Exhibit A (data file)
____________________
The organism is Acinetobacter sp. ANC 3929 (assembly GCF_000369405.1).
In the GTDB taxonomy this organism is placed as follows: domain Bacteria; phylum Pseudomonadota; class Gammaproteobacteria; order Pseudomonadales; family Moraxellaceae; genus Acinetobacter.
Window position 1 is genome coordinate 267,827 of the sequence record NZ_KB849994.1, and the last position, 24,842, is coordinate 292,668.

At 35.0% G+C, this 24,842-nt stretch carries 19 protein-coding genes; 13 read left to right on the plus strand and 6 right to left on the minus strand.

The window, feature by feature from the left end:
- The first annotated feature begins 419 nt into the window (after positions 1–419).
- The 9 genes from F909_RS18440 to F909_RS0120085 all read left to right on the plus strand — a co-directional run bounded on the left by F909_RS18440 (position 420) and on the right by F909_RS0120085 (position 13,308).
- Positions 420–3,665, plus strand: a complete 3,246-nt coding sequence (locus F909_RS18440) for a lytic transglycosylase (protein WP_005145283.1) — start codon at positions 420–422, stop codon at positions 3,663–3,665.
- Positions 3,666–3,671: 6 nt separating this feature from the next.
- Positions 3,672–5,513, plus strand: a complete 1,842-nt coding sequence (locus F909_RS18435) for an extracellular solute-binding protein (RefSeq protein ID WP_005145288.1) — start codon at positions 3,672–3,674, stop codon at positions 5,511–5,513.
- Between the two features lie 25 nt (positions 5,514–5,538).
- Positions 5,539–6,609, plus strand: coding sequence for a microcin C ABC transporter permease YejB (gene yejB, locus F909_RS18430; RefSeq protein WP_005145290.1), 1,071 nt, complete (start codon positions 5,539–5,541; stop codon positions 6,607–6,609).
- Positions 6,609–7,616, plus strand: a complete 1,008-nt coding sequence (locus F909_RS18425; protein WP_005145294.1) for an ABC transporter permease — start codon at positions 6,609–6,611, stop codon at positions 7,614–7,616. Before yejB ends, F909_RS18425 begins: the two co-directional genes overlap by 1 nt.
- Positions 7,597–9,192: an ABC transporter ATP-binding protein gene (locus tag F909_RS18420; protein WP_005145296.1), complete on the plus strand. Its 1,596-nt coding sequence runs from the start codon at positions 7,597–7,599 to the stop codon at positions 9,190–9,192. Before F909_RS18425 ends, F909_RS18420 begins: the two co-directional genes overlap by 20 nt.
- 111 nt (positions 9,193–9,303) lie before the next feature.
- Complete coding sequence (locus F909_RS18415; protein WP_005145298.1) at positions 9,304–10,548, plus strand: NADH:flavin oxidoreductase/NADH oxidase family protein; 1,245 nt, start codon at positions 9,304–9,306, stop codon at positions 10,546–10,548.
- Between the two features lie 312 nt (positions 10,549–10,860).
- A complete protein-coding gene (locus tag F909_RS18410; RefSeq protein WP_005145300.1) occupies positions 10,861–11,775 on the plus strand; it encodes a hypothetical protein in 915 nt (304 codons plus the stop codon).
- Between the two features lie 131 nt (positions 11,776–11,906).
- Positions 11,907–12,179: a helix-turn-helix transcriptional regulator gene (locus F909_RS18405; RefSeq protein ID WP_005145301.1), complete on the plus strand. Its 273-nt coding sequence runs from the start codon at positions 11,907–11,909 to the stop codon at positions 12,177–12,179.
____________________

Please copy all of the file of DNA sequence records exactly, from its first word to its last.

The organism is Acinetobacter sp. ANC 3929 (assembly GCF_000369405.1).
In the GTDB taxonomy this organism is placed as follows: domain Bacteria; phylum Pseudomonadota; class Gammaproteobacteria; order Pseudomonadales; family Moraxellaceae; genus Acinetobacter.
Window position 1 is genome coordinate 267,827 of the sequence record NZ_KB849994.1, and the last position, 24,842, is coordinate 292,668.

At 35.0% G+C, this 24,842-nt stretch carries 19 protein-coding genes; 13 read left to right on the plus strand and 6 right to left on the minus strand.

The window, feature by feature from the left end:
- The first annotated feature begins 419 nt into the window (after positions 1–419).
- The 9 genes from F909_RS18440 to F909_RS0120085 all read left to right on the plus strand — a co-directional run bounded on the left by F909_RS18440 (position 420) and on the right by F909_RS0120085 (position 13,308).
- Positions 420–3,665, plus strand: a complete 3,246-nt coding sequence (locus F909_RS18440) for a lytic transglycosylase (protein WP_005145283.1) — start codon at positions 420–422, stop codon at positions 3,663–3,665.
- Positions 3,666–3,671: 6 nt separating this feature from the next.
- Positions 3,672–5,513, plus strand: a complete 1,842-nt coding sequence (locus F909_RS18435) for an extracellular solute-binding protein (RefSeq protein ID WP_005145288.1) — start codon at positions 3,672–3,674, stop codon at positions 5,511–5,513.
- Between the two features lie 25 nt (positions 5,514–5,538).
- Positions 5,539–6,609, plus strand: coding sequence for a microcin C ABC transporter permease YejB (gene yejB, locus F909_RS18430; RefSeq protein WP_005145290.1), 1,071 nt, complete (start codon positions 5,539–5,541; stop codon positions 6,607–6,609).
- Positions 6,609–7,616, plus strand: a complete 1,008-nt coding sequence (locus F909_RS18425; protein WP_005145294.1) for an ABC transporter permease — start codon at positions 6,609–6,611, stop codon at positions 7,614–7,616. Before yejB ends, F909_RS18425 begins: the two co-directional genes overlap by 1 nt.
- Positions 7,597–9,192: an ABC transporter ATP-binding protein gene (locus tag F909_RS18420; protein WP_005145296.1), complete on the plus strand. Its 1,596-nt coding sequence runs from the start codon at positions 7,597–7,599 to the stop codon at positions 9,190–9,192. Before F909_RS18425 ends, F909_RS18420 begins: the two co-directional genes overlap by 20 nt.
- 111 nt (positions 9,193–9,303) lie before the next feature.
- Complete coding sequence (locus F909_RS18415; protein WP_005145298.1) at positions 9,304–10,548, plus strand: NADH:flavin oxidoreductase/NADH oxidase family protein; 1,245 nt, start codon at positions 9,304–9,306, stop codon at positions 10,546–10,548.
- Between the two features lie 312 nt (positions 10,549–10,860).
- A complete protein-coding gene (locus tag F909_RS18410; RefSeq protein WP_005145300.1) occupies positions 10,861–11,775 on the plus strand; it encodes a hypothetical protein in 915 nt (304 codons plus the stop codon).
- Between the two features lie 131 nt (positions 11,776–11,906).
- Positions 11,907–12,179: a helix-turn-helix transcriptional regulator gene (locus F909_RS18405; RefSeq protein ID WP_005145301.1), complete on the plus strand. Its 273-nt coding sequence runs from the start codon at positions 11,907–11,909 to the stop codon at positions 12,177–12,179.